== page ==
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US legislation would limit PFAS in industrial wastewater

Measure would also expand EPA’s definition of PFAS

by Cheryl Hogue
July 15, 2022

Plastic film going through a pair of rollers in a factory.
Credit: Shutterstock
Makers of plastics would be among the first industries to meet water pollution limits for PFAS in wastewater under legislation passed by the US House of Representatives.

The US Congress is moving to limit industrial releases of per- and polyfluoroalkyl substances (PFAS) to waterways and public sewage treatment plants. Limits on PFAS in wastewater discharges would apply to manufacturers of organic chemicals, plastics, and synthetic fibers starting in 2024, under a bill the House of Representatives passed July 14.

The measure would also increase the number of chemicals for which manufactures must supply production, use, and other data to the Environmental Protection Agency. PFAS refers to a large family of environmentally persistent synthetic compounds that are widely used in society. Some of the chemicals are toxic at extremely low levels.

The House added these PFAS provisions to a bill (H.R. 7900) that would fund the military in fiscal 2023. Representatives passed the measure 329-101.

H.R. 7900 would set the EPA on a fast-track to establish Clean Water Act limits on PFAS in wastewater discharges from industries known to have released PFAS. The first limits, due by June 30, 2024, would apply to makers of organic chemicals, plastics, and synthetic fibers along with electroplaters and metal finishers. A year later, EPA would set limits for landfills, textile mills, and makers of electrical and electronic components. And in 2026, the agency would finalize standards for paint formulators, companies that mold and form plastic, and leather tanneries.

The Clean Water Act provision in the defense-spending legislation was an amendment added to the bill just before it was passed. It contains the language of a bill (H.R. 7696) sponsored by Rep. Chris Pappas (D-NH).

Another amendment would require manufacturers to submit information about production, processing, use, disposal, safety, and worker exposure on more chemicals than the EPA proposed last year under the Toxic Substances Control Act (TSCA). The legislation would do so by expanding the agency’s definition of PFAS under TSCA to include any compound that “contains at least one fully fluorinated carbon atom.” The agency currently defines PFAS as “chemicals with at least two adjacent carbon atoms, where one carbon is fully fluorinated and the other is at least partially fluorinated.”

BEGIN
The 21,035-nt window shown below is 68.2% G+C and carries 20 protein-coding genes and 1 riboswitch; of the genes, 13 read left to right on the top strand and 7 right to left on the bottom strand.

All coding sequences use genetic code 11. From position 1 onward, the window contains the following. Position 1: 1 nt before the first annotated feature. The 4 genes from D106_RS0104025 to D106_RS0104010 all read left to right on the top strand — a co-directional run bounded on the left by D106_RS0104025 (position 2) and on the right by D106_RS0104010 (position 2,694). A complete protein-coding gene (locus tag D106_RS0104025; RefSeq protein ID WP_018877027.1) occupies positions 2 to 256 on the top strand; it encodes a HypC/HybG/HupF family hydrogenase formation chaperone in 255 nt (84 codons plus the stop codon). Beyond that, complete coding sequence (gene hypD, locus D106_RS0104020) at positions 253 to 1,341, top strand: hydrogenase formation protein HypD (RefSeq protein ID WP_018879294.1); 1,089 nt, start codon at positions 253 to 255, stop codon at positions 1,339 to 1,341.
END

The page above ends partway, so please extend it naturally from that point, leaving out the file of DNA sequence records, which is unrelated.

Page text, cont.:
The amendment to broaden the definition contains the language of a bill (H.R. 5987) introduced by Reps. Deborah Ross (D-NC) and Nancy Mace (R-SC).

The US chemical industry opposes both amendments.

In a July 13 letter to members of the House, Chris Jahn, president of the American Chemistry Council (ACC), an industry trade group, points out that the EPA is already working on Clean Water Act limits for PFAS. The Pappas provision “circumvents established processes,” says the letter, which the ACC emailed to C&EN.

Jahn adds, “It is neither scientifically accurate nor appropriate to group all PFAS together or take a one-size-fits-all regulatory approach for this wide range of substances.” The broader definition used in the legislation “would pull in a wide range of beneficial technologies and uses that pose no threat to human health or the environment.”

“The chemical industry’s strange argument­—that there are too many PFAS to tell people about­­­­—was unpersuasive,” says Daniel Rosenberg, director of federal toxics policy at the Natural Resources Defense Council. “We need the Senate to follow the House and ensure Congress protects the public’s right to know about all the PFAS that we are being exposed to, whatever the source.”

The military funding bill now heads to the Senate for action.


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